17 days until Election Day. 17 days is a long time in politics. And remember that October is the month of surprises!
“8 Female Veterans and Federal Agents Appear Together in a Powerful New Campaign Video” [Cosmopolitan]. • How excellent. (Note by “Federal Agents” is meant Federal CIA agents Spanberger and Slotkin. The future is female war criminals, apparently; as Gina Haspel, who tortured her way through the glass celing at CIA, shows.
“For a Change, Democrats Seem Set to Equal or Exceed Republicans in Turnout” [New York Times]. “A wide range of evidence indicates that Democratic voters are poised to vote in numbers unseen in a midterm election in at least a decade. Democrats have largely erased the turnout deficit that hobbled them during the Obama presidency, according to results from more than 50 New York Times Upshot/Siena College polls of the most competitive House battleground districts. on Nov. 6. But it’s not clear if this blue turnout surge will extend much further, particularly among young and nonwhite voters. Whether Democrats turn out broadly could make the difference between a fairly close fight for control of the House and sweeping Democratic gains of 40 or more seats.” • Well, I’m sure two years’ solid focus on Putin with a sudden pivot to MBS will bring those voters out. More: “Democrats have not enjoyed a particularly strong turnout among young and nonwhite voters in most of the special and general elections since Donald J. Trump won the presidency…. Democratic enthusiasm among white college-educated voters has helped the party pull ahead in several predominantly white well-educated suburban districts where Hillary Clinton won in 2016.” • Thomas Frank keeps being right. Never change, Democrats! Never change.
“A Shift in GOP Fortunes” [Cook Political Report]. “Not long ago, the most likely outcome for the Senate was either no net change at all, or a shift of one seat, so the Senate would remain under GOP control, with the majority holding 50-52 seats. Today, a Republican net gain of a seat or two seems most likely, moving the GOP up to either 52 or 53 seats, though a gain of three seats or no net change are entirely possible…. In the House, Democrats remain heavily favored to capture a majority; the change is that their chances of blowing the House wide open with a gain of 40-50 seats or more have diminished. In the suburban-oriented districts where most of the competitive House races are, things remain extremely challenging for Republicans. A large gender gap driven by suburban, college-educated, and younger women remains a very strong dynamic. But the more rural- and small-town-oriented districts—those with substantial numbers of Republicans, conservatives, and Trump backers—are now fully awake and engaged, moving some of those districts back away from the edge of competitiveness…. Today, Democrats seem more in line to score a net gain of between 20 and 40 seats. Democrats need a pickup of 23 seats, so a continued Republican majority is possible, just fairly unlikely.” • After an enormous deluge of third quarter cash!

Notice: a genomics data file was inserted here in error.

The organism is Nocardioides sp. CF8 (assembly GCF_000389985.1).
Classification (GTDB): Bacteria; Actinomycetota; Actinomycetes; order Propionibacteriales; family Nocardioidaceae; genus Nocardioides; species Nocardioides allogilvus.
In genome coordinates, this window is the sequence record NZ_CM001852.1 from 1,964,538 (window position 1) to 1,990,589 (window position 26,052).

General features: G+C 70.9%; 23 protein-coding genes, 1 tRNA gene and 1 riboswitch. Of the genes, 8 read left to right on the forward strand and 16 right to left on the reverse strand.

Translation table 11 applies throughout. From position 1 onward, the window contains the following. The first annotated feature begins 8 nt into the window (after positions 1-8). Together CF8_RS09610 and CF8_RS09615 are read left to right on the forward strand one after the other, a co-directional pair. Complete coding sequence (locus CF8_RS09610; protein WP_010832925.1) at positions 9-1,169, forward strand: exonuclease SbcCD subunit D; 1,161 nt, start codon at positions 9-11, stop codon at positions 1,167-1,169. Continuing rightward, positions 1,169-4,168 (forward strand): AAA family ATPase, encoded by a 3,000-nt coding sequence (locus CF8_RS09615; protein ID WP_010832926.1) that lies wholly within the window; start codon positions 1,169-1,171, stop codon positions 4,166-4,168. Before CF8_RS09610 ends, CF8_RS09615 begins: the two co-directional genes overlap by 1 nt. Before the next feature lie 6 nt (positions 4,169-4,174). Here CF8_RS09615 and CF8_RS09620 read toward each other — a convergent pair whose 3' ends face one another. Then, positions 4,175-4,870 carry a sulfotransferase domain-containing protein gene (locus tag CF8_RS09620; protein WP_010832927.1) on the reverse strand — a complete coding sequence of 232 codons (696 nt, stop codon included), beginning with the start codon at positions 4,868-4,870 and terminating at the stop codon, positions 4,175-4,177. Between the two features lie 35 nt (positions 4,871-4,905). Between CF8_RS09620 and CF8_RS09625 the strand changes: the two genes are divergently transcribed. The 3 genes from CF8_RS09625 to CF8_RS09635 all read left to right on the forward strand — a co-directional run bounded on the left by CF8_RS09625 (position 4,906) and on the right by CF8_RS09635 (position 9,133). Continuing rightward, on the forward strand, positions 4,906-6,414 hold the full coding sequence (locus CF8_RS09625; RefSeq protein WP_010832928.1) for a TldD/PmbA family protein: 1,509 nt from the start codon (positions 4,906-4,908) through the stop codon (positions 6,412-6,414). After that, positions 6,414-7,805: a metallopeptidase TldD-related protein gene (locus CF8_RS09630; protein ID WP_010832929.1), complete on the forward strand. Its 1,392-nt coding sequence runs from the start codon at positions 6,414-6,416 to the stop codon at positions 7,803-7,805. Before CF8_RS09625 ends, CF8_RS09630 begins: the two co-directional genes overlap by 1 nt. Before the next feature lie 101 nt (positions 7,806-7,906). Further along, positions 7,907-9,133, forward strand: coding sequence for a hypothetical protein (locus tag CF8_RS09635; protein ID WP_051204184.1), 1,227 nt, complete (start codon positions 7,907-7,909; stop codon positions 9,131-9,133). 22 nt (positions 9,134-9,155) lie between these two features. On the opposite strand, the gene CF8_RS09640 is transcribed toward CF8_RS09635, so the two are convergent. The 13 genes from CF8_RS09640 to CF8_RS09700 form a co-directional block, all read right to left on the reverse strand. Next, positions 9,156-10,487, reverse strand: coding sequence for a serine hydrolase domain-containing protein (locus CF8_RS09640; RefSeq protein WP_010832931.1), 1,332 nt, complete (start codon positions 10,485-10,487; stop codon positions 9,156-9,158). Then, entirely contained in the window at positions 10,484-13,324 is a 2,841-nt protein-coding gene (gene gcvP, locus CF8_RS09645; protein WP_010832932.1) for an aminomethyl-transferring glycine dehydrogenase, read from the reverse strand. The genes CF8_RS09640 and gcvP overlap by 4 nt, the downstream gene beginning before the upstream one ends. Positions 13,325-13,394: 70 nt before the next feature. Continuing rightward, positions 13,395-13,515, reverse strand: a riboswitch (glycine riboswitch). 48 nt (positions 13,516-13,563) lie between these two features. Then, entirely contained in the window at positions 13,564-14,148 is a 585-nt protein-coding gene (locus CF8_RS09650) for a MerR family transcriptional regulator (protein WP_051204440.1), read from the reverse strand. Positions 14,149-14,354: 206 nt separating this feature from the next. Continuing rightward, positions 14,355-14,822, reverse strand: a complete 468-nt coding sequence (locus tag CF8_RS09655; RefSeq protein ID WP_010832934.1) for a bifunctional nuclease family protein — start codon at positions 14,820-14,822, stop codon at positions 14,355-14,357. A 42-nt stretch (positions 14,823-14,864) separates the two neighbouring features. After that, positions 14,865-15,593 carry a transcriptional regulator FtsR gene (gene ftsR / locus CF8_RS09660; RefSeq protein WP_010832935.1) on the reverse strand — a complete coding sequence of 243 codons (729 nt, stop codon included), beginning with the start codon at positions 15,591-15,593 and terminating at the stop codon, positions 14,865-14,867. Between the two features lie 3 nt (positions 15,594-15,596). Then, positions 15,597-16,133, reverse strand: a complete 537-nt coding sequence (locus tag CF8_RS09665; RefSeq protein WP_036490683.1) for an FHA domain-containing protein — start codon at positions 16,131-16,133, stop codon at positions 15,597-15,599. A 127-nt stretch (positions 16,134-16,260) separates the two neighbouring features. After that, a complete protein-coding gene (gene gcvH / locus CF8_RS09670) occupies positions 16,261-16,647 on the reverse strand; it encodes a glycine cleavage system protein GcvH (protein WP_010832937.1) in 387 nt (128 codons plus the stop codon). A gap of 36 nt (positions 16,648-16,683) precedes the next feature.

CA Legislature: “Democratic Socialist Jovanka Beckles Could Upset Buffy ‘the Bernie Slayer’ Wicks in CA” [In These Times]. • Good profile, but no polling data at all. Buffy Wicks (in a must-read from Down with Tyranny), however, is awful.
UPDATE CA Legislature: “Meet the Pro-Kavanaugh Republican Running the Newest Buffy Wicks PAC” [East Bay DSA]. Voters in AD15 received a deluge of political mailers this week, so one in particular probably didn’t stick out. It’s a glossy sheet 8.5″ x 11″ sheet with a huge picture of a frothing Donald Trump and a small picture of a smiling Buffy Wicks. The cover says, ‘With the Right Leaders, CA CAN DO A LOT TO STOP DONALD TRUMP.’ You can’t tell from looking at it, but this mailer, suggesting that Buffy can protect us from Trump, was conceived in an elite Republican law firm in Sacramento and paid for by an unholy alliance of right-wing billionaires, anti-public education crusaders, and big healthcare PACs. The whole process was overseen by Ashlee Titus, president of the Sacramento Federalist Society, who recently signed a letter in support of accused sexual predator Brett Kavanaugh.” • Holy moley, that’s good oppo. They don’t mess around over there!
CA Senate: “Feinstein and de León debate in lopsided forum” [CalMatters]. “The divergent approaches to the ‘,’ as it was billed, were in part a result of the format. Rather than the response/counter-response structure of more traditional campaign debates, this was a mediated discussion between the two candidates. This made for a fairly staid and largely amicable hour of policy discussion. That certainly favors Feinstein, who leads in the polls and name recognition.” • Funny how “conversations” work.